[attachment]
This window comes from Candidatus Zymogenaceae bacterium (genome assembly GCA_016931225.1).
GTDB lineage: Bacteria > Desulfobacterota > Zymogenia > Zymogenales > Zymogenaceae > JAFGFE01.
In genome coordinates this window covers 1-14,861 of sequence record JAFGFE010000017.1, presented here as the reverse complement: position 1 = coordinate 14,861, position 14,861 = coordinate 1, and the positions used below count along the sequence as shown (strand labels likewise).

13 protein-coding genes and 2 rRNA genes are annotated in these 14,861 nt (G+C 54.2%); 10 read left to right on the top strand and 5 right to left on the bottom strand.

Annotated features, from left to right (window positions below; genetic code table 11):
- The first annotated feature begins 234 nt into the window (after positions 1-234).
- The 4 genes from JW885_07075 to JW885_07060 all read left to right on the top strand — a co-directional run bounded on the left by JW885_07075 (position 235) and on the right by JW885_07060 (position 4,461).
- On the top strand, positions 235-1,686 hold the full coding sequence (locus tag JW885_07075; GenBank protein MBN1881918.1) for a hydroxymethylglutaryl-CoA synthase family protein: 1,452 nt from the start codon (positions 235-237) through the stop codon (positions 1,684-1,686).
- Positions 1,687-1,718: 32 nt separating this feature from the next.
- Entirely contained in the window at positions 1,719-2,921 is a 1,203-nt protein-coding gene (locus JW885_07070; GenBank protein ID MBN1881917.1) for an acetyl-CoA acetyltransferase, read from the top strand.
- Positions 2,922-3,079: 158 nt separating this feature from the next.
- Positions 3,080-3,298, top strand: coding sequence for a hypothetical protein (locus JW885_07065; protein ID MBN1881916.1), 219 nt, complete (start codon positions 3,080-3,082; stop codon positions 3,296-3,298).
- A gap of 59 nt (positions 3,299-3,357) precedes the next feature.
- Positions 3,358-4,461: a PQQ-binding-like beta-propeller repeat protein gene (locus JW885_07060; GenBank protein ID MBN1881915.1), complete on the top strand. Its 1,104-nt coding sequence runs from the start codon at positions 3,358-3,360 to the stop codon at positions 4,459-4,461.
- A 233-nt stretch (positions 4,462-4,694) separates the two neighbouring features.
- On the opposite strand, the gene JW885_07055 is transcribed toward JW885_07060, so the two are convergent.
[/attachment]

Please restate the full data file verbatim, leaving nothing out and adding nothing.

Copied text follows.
This window comes from Candidatus Zymogenaceae bacterium (genome assembly GCA_016931225.1).
GTDB lineage: Bacteria > Desulfobacterota > Zymogenia > Zymogenales > Zymogenaceae > JAFGFE01.
In genome coordinates this window covers 1-14,861 of sequence record JAFGFE010000017.1, presented here as the reverse complement: position 1 = coordinate 14,861, position 14,861 = coordinate 1, and the positions used below count along the sequence as shown (strand labels likewise).

13 protein-coding genes and 2 rRNA genes are annotated in these 14,861 nt (G+C 54.2%); 10 read left to right on the top strand and 5 right to left on the bottom strand.

Annotated features, from left to right (window positions below; genetic code table 11):
- The first annotated feature begins 234 nt into the window (after positions 1-234).
- The 4 genes from JW885_07075 to JW885_07060 all read left to right on the top strand — a co-directional run bounded on the left by JW885_07075 (position 235) and on the right by JW885_07060 (position 4,461).
- On the top strand, positions 235-1,686 hold the full coding sequence (locus tag JW885_07075; GenBank protein MBN1881918.1) for a hydroxymethylglutaryl-CoA synthase family protein: 1,452 nt from the start codon (positions 235-237) through the stop codon (positions 1,684-1,686).
- Positions 1,687-1,718: 32 nt separating this feature from the next.
- Entirely contained in the window at positions 1,719-2,921 is a 1,203-nt protein-coding gene (locus JW885_07070; GenBank protein ID MBN1881917.1) for an acetyl-CoA acetyltransferase, read from the top strand.
- Positions 2,922-3,079: 158 nt separating this feature from the next.
- Positions 3,080-3,298, top strand: coding sequence for a hypothetical protein (locus JW885_07065; protein ID MBN1881916.1), 219 nt, complete (start codon positions 3,080-3,082; stop codon positions 3,296-3,298).
- A gap of 59 nt (positions 3,299-3,357) precedes the next feature.
- Positions 3,358-4,461: a PQQ-binding-like beta-propeller repeat protein gene (locus JW885_07060; GenBank protein ID MBN1881915.1), complete on the top strand. Its 1,104-nt coding sequence runs from the start codon at positions 3,358-3,360 to the stop codon at positions 4,459-4,461.
- A 233-nt stretch (positions 4,462-4,694) separates the two neighbouring features.
- On the opposite strand, the gene JW885_07055 is transcribed toward JW885_07060, so the two are convergent.